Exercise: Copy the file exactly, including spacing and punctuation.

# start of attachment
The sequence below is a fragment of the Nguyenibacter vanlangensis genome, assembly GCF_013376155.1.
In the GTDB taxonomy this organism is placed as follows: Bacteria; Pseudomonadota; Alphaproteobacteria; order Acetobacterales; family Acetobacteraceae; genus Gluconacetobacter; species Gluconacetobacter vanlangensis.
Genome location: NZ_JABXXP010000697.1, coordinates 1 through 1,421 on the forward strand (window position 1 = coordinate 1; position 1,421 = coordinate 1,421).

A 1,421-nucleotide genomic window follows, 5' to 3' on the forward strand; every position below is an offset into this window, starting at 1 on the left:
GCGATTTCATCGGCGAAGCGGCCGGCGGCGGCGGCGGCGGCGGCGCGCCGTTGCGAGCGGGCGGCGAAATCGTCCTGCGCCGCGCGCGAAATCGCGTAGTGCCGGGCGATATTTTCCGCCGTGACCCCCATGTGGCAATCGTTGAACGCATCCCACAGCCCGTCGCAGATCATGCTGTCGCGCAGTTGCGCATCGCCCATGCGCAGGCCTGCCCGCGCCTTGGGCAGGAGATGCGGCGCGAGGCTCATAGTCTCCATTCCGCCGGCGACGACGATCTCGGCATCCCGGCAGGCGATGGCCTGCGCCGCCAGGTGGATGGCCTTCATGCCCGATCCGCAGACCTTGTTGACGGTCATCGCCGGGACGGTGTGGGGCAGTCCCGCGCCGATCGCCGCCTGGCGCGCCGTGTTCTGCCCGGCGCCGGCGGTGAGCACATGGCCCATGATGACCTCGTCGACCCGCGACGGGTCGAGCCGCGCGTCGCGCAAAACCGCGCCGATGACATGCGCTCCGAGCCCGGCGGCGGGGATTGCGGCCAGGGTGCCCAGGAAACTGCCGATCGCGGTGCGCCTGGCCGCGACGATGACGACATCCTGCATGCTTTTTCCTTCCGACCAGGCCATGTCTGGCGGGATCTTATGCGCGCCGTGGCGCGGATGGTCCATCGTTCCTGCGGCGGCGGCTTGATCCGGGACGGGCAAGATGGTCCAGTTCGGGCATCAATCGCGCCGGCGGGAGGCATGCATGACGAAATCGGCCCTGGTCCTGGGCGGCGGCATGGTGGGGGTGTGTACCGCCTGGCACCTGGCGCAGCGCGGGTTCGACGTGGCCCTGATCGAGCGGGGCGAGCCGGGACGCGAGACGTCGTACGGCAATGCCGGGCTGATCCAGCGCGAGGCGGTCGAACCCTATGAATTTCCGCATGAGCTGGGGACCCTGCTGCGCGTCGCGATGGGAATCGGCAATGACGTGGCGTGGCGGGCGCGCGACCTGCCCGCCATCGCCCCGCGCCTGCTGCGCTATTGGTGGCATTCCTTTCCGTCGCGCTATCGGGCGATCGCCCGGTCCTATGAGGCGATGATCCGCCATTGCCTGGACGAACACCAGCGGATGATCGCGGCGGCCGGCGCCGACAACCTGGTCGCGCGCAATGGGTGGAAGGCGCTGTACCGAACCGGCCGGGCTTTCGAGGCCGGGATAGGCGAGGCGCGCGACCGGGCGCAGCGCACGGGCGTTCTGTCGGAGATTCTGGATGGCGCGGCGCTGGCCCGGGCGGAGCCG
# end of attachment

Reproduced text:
The sequence below is a fragment of the Nguyenibacter vanlangensis genome, assembly GCF_013376155.1.
In the GTDB taxonomy this organism is placed as follows: Bacteria; Pseudomonadota; Alphaproteobacteria; order Acetobacterales; family Acetobacteraceae; genus Gluconacetobacter; species Gluconacetobacter vanlangensis.
Genome location: NZ_JABXXP010000697.1, coordinates 1 through 1,421 on the forward strand (window position 1 = coordinate 1; position 1,421 = coordinate 1,421).

A 1,421-nucleotide genomic window follows, 5' to 3' on the forward strand; every position below is an offset into this window, starting at 1 on the left:
GCGATTTCATCGGCGAAGCGGCCGGCGGCGGCGGCGGCGGCGGCGCGCCGTTGCGAGCGGGCGGCGAAATCGTCCTGCGCCGCGCGCGAAATCGCGTAGTGCCGGGCGATATTTTCCGCCGTGACCCCCATGTGGCAATCGTTGAACGCATCCCACAGCCCGTCGCAGATCATGCTGTCGCGCAGTTGCGCATCGCCCATGCGCAGGCCTGCCCGCGCCTTGGGCAGGAGATGCGGCGCGAGGCTCATAGTCTCCATTCCGCCGGCGACGACGATCTCGGCATCCCGGCAGGCGATGGCCTGCGCCGCCAGGTGGATGGCCTTCATGCCCGATCCGCAGACCTTGTTGACGGTCATCGCCGGGACGGTGTGGGGCAGTCCCGCGCCGATCGCCGCCTGGCGCGCCGTGTTCTGCCCGGCGCCGGCGGTGAGCACATGGCCCATGATGACCTCGTCGACCCGCGACGGGTCGAGCCGCGCGTCGCGCAAAACCGCGCCGATGACATGCGCTCCGAGCCCGGCGGCGGGGATTGCGGCCAGGGTGCCCAGGAAACTGCCGATCGCGGTGCGCCTGGCCGCGACGATGACGACATCCTGCATGCTTTTTCCTTCCGACCAGGCCATGTCTGGCGGGATCTTATGCGCGCCGTGGCGCGGATGGTCCATCGTTCCTGCGGCGGCGGCTTGATCCGGGACGGGCAAGATGGTCCAGTTCGGGCATCAATCGCGCCGGCGGGAGGCATGCATGACGAAATCGGCCCTGGTCCTGGGCGGCGGCATGGTGGGGGTGTGTACCGCCTGGCACCTGGCGCAGCGCGGGTTCGACGTGGCCCTGATCGAGCGGGGCGAGCCGGGACGCGAGACGTCGTACGGCAATGCCGGGCTGATCCAGCGCGAGGCGGTCGAACCCTATGAATTTCCGCATGAGCTGGGGACCCTGCTGCGCGTCGCGATGGGAATCGGCAATGACGTGGCGTGGCGGGCGCGCGACCTGCCCGCCATCGCCCCGCGCCTGCTGCGCTATTGGTGGCATTCCTTTCCGTCGCGCTATCGGGCGATCGCCCGGTCCTATGAGGCGATGATCCGCCATTGCCTGGACGAACACCAGCGGATGATCGCGGCGGCCGGCGCCGACAACCTGGTCGCGCGCAATGGGTGGAAGGCGCTGTACCGAACCGGCCGGGCTTTCGAGGCCGGGATAGGCGAGGCGCGCGACCGGGCGCAGCGCACGGGCGTTCTGTCGGAGATTCTGGATGGCGCGGCGCTGGCCCGGGCGGAGCCG